Look at the image for this section. If you see the dynamic markings with other lines next to it, the change should be gradual. The lines show you how long to make the transition from one dynamic marking to the next. In other words, how long to make the change from one volume level to the next volume level. These lines are called crescendo if you are growing louder or decrescendo if you are growing softer.

Lesson 2 - Section 3

Articulation Marks

Articulation Marks

Changing volume (dynamics) is one way to create interest in a song. Another way to create interest is by changing the way each note is played. Look at the image for this section. In the first measure, a dot is added over the top of an F note. This dot is called a staccato marking. This mark tells the player to strike the note sharply (very short and abruptly).

In the middle measure there is a short line (dash) drawn over the top of an F note. It is the opposite of staccato. This line is called a legato marking. This mark tells the player to give the note a dull strike and hold the note for its full value.

In the last measure, there is an arrow-looking symbol drawn over the top of an F note. This symbol is called an accent mark. This mark tells the player to strike the note harder, not shorter or longer, just harder.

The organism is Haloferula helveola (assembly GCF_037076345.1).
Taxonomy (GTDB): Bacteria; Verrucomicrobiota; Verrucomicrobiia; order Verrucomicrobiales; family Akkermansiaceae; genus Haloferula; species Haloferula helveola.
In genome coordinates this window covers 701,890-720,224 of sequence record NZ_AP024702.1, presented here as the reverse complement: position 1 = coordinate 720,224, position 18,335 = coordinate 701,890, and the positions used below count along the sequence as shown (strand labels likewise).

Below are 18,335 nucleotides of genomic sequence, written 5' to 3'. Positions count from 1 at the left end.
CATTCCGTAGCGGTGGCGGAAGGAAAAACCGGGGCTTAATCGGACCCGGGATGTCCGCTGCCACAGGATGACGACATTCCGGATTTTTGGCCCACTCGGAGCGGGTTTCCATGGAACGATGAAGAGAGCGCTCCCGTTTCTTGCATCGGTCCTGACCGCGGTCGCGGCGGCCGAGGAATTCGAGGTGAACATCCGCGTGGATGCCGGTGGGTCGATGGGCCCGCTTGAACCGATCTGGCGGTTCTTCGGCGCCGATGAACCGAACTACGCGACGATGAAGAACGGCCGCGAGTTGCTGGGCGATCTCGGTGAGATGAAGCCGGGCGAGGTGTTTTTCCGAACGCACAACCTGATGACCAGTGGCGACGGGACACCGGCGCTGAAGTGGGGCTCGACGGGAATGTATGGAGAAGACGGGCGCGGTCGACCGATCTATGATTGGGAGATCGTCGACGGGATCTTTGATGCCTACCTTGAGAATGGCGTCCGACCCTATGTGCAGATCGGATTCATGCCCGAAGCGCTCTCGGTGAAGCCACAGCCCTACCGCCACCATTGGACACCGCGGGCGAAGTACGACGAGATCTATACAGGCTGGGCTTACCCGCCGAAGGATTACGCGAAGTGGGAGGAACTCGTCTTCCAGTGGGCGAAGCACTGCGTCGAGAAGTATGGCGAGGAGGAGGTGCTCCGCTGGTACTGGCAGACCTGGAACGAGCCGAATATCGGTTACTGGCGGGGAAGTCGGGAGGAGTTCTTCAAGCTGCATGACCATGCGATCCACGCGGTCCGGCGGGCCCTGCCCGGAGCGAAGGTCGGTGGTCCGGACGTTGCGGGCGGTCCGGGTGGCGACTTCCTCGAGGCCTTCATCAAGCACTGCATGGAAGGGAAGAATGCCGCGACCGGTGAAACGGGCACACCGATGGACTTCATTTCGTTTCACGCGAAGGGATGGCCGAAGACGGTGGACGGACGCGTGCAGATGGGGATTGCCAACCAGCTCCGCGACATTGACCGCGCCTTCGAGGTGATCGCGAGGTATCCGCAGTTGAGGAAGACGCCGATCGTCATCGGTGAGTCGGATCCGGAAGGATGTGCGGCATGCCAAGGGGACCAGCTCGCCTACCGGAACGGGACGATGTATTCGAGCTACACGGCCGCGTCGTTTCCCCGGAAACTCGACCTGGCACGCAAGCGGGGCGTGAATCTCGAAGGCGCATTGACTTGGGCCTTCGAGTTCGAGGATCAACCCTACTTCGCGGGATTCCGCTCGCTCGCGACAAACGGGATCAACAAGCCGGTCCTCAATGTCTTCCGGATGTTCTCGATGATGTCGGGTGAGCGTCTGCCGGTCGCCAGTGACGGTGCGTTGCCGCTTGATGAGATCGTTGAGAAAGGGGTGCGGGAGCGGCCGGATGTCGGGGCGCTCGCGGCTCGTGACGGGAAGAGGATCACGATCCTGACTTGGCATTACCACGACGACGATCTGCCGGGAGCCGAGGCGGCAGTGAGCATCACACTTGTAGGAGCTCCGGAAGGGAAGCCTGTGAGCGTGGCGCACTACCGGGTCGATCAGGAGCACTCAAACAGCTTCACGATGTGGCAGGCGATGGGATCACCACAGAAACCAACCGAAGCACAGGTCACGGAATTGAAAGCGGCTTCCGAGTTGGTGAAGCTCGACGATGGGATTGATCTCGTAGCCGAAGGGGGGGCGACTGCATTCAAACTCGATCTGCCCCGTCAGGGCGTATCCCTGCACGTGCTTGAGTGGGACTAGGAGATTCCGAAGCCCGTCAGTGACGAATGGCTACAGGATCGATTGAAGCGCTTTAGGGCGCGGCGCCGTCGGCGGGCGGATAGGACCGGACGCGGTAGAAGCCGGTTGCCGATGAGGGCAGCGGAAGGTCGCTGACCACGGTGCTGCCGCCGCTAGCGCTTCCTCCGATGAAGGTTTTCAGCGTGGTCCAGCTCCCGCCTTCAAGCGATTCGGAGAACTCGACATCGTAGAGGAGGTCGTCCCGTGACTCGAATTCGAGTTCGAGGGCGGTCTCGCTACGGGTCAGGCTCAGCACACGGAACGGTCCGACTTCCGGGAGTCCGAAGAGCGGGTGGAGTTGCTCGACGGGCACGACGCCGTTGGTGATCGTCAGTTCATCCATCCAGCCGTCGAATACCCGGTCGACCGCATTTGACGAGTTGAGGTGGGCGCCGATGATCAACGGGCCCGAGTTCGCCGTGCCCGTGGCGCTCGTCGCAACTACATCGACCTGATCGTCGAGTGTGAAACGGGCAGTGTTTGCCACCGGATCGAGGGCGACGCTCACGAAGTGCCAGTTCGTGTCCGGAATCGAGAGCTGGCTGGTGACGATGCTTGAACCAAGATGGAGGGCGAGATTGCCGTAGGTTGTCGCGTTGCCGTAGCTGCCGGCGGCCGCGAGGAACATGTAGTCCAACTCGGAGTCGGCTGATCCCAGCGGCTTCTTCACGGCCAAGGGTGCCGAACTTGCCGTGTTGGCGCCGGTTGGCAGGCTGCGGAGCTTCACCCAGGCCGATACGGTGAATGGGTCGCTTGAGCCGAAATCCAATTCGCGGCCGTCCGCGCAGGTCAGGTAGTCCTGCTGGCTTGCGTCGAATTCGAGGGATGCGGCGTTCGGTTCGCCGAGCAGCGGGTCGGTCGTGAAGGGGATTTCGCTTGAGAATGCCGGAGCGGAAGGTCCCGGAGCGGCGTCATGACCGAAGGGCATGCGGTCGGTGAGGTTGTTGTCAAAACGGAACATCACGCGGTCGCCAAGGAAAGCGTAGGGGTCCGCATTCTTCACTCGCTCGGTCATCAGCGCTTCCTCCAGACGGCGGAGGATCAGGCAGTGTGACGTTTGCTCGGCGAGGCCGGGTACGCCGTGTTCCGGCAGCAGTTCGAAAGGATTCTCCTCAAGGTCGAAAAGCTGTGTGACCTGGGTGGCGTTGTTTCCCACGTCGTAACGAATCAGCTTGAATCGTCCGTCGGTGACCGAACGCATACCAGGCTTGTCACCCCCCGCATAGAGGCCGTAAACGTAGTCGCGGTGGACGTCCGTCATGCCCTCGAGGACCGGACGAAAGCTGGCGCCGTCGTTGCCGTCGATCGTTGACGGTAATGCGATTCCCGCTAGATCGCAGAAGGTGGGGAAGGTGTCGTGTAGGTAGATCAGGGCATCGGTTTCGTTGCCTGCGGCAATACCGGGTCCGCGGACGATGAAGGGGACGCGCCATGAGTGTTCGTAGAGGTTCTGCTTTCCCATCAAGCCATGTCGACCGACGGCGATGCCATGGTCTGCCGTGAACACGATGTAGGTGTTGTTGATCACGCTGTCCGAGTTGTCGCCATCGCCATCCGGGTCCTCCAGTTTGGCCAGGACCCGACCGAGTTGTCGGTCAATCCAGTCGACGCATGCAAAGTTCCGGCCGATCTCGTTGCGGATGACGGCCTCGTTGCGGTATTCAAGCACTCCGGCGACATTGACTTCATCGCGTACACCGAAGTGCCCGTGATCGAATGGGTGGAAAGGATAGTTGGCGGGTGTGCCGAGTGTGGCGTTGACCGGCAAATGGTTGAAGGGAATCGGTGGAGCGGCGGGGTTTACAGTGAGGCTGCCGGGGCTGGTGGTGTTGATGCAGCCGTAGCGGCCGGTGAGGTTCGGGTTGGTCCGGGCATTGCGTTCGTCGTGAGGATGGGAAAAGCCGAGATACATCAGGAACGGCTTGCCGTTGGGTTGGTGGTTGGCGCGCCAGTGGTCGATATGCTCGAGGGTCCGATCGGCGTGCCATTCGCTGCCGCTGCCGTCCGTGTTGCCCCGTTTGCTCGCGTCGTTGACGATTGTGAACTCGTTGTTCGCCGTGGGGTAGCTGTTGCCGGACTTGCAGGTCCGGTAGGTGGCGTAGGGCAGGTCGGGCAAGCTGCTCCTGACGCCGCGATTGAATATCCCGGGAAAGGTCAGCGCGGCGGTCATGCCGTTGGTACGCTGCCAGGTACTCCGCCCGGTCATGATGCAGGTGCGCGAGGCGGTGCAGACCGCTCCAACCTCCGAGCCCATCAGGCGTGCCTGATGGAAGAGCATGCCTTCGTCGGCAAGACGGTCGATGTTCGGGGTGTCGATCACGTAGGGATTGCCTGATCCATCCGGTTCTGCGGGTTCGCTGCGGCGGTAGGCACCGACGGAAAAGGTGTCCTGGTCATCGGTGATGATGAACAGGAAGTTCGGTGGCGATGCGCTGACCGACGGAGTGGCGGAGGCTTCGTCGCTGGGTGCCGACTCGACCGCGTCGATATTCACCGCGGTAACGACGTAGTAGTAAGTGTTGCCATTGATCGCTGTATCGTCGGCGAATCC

All of these marks are called Articulation marks. Someone may ask you to articulate a note using one of these methods described above. And, you will now have the knowledge to know what articulation they are talking about.

Lesson 2 - Section 4

Changing the Pace

Changing the Pace

We’ve seen dynamics and articulations so what would come next?

What is another way to generate interest in a song?

How about changing the tempo (pace)?

There are 3 common ways that composers change tempo in a song.

They are:

ritardando (rit. or ritard)
A tempo (a tempo)
accelerando (accel.)

Ritardando or ritard or rit. tells the player to gradually and smoothly slow down.